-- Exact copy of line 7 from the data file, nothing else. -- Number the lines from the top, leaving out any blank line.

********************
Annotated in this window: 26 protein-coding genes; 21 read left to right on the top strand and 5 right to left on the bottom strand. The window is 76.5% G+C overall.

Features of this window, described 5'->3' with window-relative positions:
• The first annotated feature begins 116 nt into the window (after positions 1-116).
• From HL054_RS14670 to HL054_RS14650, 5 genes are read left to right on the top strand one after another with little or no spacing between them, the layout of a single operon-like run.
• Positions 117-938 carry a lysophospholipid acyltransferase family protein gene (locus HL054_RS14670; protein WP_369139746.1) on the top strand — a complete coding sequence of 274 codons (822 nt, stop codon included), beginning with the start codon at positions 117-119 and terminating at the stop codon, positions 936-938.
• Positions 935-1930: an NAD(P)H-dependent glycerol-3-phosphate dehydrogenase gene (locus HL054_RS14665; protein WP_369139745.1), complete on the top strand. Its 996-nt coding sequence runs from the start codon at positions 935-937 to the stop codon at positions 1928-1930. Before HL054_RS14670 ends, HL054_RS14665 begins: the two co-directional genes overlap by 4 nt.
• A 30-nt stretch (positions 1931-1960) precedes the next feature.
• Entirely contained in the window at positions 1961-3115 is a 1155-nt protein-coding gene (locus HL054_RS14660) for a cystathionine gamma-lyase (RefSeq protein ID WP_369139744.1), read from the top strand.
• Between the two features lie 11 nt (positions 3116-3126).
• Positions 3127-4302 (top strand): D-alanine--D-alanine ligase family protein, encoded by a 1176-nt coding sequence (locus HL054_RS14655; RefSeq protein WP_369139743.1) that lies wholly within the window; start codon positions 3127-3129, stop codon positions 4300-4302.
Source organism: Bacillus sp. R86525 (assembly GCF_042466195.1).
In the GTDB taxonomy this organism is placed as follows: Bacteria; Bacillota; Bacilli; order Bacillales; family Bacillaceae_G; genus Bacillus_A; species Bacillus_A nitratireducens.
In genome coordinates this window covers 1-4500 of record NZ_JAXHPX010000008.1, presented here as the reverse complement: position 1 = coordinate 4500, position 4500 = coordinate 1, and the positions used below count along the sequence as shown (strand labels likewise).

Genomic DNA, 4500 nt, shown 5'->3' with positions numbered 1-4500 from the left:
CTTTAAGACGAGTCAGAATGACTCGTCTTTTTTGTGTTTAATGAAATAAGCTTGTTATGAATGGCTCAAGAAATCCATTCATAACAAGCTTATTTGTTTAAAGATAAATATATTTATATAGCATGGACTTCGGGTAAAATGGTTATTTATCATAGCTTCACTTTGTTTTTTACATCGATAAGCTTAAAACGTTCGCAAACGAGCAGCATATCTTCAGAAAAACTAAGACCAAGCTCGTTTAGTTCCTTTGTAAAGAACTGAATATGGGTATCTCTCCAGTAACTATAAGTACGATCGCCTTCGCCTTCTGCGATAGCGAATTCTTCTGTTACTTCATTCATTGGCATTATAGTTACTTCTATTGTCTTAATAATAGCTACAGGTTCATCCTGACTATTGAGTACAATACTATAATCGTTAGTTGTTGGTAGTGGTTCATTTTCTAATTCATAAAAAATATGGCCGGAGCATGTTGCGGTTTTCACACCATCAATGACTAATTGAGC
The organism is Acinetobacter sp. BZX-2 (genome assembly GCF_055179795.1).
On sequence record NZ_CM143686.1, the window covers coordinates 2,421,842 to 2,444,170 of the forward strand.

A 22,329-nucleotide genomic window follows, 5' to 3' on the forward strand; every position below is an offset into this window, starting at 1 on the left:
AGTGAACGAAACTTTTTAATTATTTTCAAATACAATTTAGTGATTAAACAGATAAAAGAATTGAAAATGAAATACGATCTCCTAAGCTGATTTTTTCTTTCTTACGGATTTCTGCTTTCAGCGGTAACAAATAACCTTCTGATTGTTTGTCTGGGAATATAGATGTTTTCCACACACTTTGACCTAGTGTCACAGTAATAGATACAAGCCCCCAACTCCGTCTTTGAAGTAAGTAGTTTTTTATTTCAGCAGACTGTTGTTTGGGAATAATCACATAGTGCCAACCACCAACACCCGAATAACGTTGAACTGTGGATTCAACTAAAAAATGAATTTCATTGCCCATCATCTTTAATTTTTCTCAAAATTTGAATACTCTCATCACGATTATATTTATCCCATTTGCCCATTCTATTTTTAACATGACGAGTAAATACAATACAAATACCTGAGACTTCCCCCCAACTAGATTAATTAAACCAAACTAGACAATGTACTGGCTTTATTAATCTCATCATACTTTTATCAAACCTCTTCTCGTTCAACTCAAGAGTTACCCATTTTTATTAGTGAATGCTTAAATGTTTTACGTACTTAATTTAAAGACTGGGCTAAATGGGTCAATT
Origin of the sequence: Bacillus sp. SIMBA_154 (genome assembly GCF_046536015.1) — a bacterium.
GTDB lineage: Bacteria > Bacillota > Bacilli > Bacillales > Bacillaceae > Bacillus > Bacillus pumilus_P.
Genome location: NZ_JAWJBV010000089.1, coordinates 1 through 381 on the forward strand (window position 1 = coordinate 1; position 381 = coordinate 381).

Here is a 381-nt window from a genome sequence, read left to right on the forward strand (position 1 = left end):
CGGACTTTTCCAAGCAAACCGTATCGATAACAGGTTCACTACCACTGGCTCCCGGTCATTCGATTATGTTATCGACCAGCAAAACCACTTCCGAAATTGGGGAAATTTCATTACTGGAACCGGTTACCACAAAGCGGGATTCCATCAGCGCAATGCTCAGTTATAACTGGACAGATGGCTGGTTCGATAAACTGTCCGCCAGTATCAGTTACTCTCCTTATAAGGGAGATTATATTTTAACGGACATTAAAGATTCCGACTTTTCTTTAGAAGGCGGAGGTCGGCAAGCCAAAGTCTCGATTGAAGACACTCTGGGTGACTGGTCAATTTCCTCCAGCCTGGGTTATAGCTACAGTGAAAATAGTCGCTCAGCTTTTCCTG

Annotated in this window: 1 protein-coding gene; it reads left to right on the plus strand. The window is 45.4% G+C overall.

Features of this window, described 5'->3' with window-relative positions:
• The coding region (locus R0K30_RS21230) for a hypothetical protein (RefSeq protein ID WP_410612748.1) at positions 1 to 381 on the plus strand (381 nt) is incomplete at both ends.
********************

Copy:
• A 30-nt stretch (positions 1931-1960) precedes the next feature.